We both have our reasons for wanting to learn more about this grain whose wild form has been traced back tens of thousands of years, mine being several. I'd read that einkorn was a nutritious grain that contained higher levels of protein and essential fatty acids, and that it was easier to digest than modern wheat. Since its nutrients are better absorbed, people wth gluten sensitivities are often able to consume einkorn without the belly and digestion issues (although it's not recommended for people with celiac disease or those who have allergies to wheat or gluten).
Several years back, my mom cut most gluten from her diet (among other things) when her doctor suggested it. And though it pains me to say this, my system has started to change and have more sensitivities over the past couple of years as well. So, I figured now was the perfect time to introduce the whole family to this grain, and hopefully quell the rumblings on they sneak to the forefront.
I am by no means saying that einkorn is safe or better for everyone, I'm just hoping to find out if it is better for the health of my loved ones. That's what I hope to learn from these kitchen experiments.
Lora's introduction and Fig and Walnut Biscotti recipe today to find out her reasons for experimenting with einkorn. And a huge thanks to einkorn.com for supplying us with the einkorn we'll be using in our project!
Since I don't yet know much about the "how" of using einkorn flour in recipes, I'll be using cookbooks and online sources as a guide and starting point—especially at the start. Hopefully I'll be able to create and substitute the einkorn flour when creating or adapting recipes by the time this year-long experiment concludes.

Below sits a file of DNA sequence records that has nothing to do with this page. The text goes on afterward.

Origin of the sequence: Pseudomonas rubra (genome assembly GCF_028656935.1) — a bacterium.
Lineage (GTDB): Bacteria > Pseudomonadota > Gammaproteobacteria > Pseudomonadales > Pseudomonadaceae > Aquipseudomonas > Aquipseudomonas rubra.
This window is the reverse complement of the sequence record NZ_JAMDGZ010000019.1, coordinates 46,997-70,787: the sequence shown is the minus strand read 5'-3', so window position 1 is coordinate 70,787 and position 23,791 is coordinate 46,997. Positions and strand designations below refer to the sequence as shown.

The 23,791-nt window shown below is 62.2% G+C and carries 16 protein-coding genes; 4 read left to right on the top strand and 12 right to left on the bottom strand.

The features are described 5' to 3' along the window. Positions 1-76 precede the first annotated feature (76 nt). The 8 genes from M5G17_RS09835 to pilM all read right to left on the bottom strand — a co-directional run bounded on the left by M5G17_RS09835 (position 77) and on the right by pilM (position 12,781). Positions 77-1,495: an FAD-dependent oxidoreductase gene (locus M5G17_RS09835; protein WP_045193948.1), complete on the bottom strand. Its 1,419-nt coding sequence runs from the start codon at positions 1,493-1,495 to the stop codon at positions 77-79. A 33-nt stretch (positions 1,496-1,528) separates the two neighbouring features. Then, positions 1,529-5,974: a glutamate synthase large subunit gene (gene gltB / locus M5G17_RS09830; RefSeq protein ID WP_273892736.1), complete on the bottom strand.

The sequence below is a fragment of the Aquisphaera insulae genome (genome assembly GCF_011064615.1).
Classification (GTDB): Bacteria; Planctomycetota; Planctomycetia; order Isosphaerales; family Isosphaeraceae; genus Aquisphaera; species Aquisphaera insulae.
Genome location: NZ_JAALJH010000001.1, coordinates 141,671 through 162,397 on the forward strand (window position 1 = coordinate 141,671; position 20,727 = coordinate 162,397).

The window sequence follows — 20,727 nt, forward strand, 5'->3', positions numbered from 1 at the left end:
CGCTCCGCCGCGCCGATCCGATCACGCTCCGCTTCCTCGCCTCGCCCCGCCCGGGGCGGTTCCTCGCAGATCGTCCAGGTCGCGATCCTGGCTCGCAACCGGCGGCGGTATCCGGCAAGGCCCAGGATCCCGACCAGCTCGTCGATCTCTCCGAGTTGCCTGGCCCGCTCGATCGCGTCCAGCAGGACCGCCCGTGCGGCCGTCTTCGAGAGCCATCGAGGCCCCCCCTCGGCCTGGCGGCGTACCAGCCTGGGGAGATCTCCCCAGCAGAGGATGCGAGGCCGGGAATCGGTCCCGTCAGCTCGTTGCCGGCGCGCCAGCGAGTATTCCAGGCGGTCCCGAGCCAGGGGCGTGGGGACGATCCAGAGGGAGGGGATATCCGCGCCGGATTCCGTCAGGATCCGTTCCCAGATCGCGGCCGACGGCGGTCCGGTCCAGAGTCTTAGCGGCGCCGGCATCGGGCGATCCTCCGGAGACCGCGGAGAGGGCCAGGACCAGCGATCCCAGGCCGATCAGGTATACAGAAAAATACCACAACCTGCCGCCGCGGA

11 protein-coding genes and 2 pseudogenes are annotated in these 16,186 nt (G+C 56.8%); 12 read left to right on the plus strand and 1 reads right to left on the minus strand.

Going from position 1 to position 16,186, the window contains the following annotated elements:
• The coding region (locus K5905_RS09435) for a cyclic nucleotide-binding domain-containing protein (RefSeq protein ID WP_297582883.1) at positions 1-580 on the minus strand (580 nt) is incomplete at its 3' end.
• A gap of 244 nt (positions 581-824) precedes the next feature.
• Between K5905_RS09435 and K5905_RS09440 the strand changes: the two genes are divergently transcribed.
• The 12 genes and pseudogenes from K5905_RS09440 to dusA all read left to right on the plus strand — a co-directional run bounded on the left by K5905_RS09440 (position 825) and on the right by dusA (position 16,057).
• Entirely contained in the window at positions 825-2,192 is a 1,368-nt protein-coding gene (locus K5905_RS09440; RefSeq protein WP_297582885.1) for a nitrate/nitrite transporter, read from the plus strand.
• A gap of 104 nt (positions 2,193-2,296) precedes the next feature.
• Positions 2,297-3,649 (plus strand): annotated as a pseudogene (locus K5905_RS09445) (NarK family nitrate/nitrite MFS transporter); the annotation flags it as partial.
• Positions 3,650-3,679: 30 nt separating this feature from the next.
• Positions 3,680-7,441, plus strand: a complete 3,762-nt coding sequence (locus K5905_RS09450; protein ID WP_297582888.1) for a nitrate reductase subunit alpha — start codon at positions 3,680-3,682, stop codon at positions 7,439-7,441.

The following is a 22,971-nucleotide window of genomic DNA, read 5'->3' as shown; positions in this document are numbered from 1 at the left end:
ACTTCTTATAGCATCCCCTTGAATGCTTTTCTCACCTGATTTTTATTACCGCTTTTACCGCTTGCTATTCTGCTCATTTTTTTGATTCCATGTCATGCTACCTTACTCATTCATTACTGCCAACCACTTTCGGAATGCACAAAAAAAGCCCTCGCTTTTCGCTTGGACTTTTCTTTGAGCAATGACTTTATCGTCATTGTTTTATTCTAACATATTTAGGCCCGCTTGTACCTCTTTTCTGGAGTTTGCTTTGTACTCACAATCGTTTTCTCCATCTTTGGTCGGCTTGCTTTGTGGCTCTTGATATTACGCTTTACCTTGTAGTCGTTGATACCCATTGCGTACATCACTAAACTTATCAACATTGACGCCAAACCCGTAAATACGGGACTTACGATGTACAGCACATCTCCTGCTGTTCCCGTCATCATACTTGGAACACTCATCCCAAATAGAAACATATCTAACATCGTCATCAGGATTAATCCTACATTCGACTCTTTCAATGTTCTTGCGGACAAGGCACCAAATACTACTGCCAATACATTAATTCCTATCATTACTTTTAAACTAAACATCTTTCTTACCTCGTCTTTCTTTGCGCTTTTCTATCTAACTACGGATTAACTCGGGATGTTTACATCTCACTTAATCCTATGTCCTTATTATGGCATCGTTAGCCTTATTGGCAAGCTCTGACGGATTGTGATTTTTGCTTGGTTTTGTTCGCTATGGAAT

The recipe I'm sharing today comes from one such source, The Einkorn Cookbook, which I found on Amazon. I used raisins instead of currants and brown sugar in stead of coconut sugar (because I didn't figure those would change the integrity of the recipe), but I kept the liquid and flour ratios the same. The book also called for creaming cold butter (which is basically impossible, because by the time you are able to cream it, it's warmed up - otherwise all you have are crumbles, not creaminess), so I've adapted that part of the recipe, as well.
I hope you'll enjoy following along with Lora and myself in 2017. And if you have any nuggets of einkorn wisdom to offer, or want to share your favorite recipes using einkorn with us, please do!
About The Einkorn Experiment:Join me and Lora of Savoring Italy on the 15th of each month as we experiment with einkorn. Thank you to einkorn.com for providing us with their quality whole grain ancient einkorn wheat berries and all-purpose organic einkorn flour to use in our endeavors. Click here for more einkorn recipes.
*source: The History of Einkorn, Nature's Finest And Oldest Wheat